23 June 2019

Back in Nicaragua for a Minute

Art Model, @Kayci.Lee, ©2018 Terrell Neasley
"Never forget that the nurturing and preservation of your own muse is job one. Lose it and you may be losing a great deal."
~ Robert Genn

And when I say a minute, I really mean 2 months. Yay! My 4th visit to Nica!

As much as I "thought" I was up for a Argentinian winter, naaah... not so much. A lot of it came down to money and the expense of gearing up for the harsh cold, and then flying all the way back down there. Lima is the last line of latitude for the cheap flights heading to South America. You can hit all the major cities down south and you're not spending thousands to get there... til after Lima, Peru.

The budget airlines stop at that point. Maybe La Paz in Bolivia has some decent flights available, but Spirit does not fly to La Paz. I'll likely end up there soon at any rate. It may not be in the thousands (flying one way. I usually fly one way tickets.), but you're looking at double the price that you could go to Lima which might be about $350. Again... One way.

Art Model, @Kayci.Lee, ©2018 Terrell Neasley
After Peru in March, I came home for my Mother's Birthday, stayed stateside for a bit visiting the kids, as well... which was great, I might add. Taught my grandbaby how to ride a bike. I might have gone military style on her a bit, but she can ride a bike now, whereas the day before she couldn't. God, the bruises, tho...

When it came down to leaving again, I'd have been flying out into a wall of Argentinian winter. Soooo.... No. I jumped down to Nicaragua for a bit. And you know what I forgot?? It's hot as f... (okay, Mama might be read this.) So I'll say hot as f...oreigners in a hot ass place that they are unfamiliar with. (Dang it! Sorry Mama!)

Art Model, @Kayci.Lee, ©2018 Terrell Neasley
The last time I was in Nica during a June month, it was 2015 and it was so hot and humid, my ex-girlfriend passed out cold and almost went down a flight of stairs. Yep. Saved my ex's life. I'm sure she's grateful. Honestly, that was in May. We didn't leave Nica til June 3rd. I had moved her up into the mountains where it was cooler, but heat rises and so did that temp even at higher elevations. We cancelled the last month of the trip and headed home, after 3 months on the road. I still got some badass shots of her and with her. You can see my 4 blog posts with her here =>  Post 1 / Post 2 / Post 3 / Post 4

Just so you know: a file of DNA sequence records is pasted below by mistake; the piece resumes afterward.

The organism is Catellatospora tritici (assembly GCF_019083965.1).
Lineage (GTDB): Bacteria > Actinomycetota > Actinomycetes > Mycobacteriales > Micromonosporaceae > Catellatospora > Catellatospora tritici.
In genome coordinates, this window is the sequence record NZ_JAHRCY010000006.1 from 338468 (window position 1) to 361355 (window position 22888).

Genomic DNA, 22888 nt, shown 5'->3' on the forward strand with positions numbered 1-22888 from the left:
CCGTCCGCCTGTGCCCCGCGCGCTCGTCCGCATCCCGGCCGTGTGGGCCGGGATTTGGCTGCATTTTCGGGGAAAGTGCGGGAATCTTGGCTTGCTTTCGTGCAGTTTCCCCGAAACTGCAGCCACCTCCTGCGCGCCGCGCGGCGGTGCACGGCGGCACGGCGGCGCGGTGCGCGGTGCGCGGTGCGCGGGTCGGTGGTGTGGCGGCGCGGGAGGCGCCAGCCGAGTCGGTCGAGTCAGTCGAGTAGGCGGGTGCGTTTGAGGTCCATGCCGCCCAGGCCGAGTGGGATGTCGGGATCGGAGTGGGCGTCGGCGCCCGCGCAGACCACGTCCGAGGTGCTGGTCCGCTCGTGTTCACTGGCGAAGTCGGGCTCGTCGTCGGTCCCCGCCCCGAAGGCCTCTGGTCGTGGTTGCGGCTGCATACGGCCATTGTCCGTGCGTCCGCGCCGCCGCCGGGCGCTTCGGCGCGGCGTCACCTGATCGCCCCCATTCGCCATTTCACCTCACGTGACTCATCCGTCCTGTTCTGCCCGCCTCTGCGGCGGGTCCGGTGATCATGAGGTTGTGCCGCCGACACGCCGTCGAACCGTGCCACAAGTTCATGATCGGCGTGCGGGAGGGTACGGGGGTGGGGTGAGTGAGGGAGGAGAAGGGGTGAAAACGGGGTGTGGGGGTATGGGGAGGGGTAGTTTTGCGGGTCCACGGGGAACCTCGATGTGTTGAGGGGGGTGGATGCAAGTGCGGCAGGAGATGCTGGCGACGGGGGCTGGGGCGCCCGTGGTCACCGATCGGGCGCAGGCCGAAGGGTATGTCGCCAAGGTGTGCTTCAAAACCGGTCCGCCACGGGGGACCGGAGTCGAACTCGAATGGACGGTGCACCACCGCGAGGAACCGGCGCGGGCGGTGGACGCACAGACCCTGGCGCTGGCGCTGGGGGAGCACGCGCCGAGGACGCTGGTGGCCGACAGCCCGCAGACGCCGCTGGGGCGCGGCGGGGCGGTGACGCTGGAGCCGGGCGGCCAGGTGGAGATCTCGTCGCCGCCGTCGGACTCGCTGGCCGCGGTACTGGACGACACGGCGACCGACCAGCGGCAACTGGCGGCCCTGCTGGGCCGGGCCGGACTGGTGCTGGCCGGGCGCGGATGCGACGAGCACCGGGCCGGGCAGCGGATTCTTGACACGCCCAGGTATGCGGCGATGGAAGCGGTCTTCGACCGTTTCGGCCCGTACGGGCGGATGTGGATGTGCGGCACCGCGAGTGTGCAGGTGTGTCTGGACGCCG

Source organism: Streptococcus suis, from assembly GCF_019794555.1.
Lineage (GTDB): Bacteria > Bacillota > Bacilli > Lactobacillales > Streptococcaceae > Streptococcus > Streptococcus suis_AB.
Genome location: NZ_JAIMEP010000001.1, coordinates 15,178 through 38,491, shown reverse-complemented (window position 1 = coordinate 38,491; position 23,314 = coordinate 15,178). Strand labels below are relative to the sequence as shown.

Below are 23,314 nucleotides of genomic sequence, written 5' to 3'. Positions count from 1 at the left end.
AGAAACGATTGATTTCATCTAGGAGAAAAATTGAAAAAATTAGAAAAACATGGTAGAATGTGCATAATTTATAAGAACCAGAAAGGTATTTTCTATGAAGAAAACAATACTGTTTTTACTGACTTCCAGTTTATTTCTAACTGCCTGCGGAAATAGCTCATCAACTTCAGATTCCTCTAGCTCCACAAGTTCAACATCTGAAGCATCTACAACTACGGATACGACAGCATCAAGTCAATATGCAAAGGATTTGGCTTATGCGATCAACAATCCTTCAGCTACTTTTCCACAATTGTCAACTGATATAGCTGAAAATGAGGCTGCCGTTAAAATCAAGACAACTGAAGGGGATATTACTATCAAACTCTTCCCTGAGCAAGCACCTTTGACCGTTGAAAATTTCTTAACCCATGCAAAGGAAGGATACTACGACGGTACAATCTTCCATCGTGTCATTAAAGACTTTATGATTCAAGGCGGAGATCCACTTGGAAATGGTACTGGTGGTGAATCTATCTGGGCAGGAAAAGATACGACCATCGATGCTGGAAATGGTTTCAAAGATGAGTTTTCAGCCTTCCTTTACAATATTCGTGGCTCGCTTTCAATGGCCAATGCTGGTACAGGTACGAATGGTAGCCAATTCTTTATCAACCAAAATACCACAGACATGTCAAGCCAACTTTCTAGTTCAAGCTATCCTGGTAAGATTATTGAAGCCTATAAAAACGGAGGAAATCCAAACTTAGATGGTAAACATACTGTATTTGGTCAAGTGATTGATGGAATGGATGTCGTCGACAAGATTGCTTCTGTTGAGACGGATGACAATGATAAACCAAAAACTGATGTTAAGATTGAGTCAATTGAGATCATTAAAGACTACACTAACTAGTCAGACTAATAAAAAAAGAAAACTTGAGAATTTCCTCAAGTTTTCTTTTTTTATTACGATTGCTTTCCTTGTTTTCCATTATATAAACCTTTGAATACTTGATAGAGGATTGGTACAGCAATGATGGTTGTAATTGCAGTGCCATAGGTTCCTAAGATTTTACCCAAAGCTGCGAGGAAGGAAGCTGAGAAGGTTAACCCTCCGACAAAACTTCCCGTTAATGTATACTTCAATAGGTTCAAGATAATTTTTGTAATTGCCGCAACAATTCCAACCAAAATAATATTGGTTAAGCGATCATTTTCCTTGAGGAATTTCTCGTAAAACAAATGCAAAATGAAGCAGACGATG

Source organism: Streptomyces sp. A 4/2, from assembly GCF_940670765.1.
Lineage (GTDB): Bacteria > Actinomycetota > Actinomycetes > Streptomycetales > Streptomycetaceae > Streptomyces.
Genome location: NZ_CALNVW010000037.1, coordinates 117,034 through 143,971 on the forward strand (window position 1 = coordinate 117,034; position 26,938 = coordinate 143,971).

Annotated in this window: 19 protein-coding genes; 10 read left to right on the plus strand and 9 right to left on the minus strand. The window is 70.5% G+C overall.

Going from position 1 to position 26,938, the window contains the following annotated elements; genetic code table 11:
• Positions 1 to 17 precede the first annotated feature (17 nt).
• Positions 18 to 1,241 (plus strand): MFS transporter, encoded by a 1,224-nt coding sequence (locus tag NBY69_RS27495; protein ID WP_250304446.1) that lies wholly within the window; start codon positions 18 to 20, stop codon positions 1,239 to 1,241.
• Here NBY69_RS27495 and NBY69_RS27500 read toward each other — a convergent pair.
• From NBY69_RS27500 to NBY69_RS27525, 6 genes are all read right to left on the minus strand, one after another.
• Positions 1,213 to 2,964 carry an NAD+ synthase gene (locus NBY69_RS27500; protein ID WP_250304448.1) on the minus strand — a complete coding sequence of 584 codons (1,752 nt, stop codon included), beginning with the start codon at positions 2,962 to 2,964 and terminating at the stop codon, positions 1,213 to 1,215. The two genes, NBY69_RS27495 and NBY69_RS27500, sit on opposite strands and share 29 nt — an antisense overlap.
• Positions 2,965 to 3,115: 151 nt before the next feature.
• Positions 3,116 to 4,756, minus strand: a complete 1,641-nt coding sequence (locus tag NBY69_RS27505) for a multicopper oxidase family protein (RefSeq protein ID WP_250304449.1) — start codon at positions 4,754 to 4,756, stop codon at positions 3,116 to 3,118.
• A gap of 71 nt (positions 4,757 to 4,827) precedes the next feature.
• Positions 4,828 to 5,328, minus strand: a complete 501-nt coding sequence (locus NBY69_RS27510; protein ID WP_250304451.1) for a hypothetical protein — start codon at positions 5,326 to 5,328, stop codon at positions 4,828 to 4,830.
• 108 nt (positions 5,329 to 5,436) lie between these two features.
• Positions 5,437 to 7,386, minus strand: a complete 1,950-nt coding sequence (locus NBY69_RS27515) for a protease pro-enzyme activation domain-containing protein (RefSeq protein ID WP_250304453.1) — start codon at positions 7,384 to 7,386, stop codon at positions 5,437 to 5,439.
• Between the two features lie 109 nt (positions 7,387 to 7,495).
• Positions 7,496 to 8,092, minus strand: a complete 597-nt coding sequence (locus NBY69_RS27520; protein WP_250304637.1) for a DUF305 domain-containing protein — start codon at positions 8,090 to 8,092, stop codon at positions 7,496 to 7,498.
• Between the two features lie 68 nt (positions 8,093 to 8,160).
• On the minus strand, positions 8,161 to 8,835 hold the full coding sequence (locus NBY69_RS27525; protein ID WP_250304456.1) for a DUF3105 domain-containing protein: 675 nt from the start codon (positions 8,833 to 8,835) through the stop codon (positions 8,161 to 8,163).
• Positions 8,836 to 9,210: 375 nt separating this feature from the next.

More recently though, I was in Nicaragua just last year. BUT IN JANUARY! I was with Art Model, Kayci Lee for that whole month (See that BLOG POST HERE) . I'd say it was temperate, but not so humid and muggy like now. This is what I was thinking about when I made my reservation and decided to come back here... sort of taking a break from my travels by still traveling, I guess. But you get my meaning. I'm not on the same path that I was on traveling through South America. Nicaragua is a cheaper place to wait out the cold. AND I am getting in some much needed writing, reading, and hopefully some shooting. But damn, this heat! I may forego Isla de Ometepe as I had planned and head north again. Maybe up into Somoto Canyon, past Esteli, near the Honduran border, and explore that.

Art Model, @Kayci.Lee, ©2018 Terrell Neasley
I'll know soon enough for all that. I'm going to leave from Granada on July 1st and go somewhere either north or further south. No biggie. I'm going to let my shot selection decide that, I think. In the meantime, I'll continue my writing and my reading in my exceedingly comfortable bed and breakfast. I doubled my stay here at Casa Silas B&B. I get a great breakfast every morning. The place is owned by Rob, a Canadian who married a local girl here and decided to relocate a little more than a decade ago.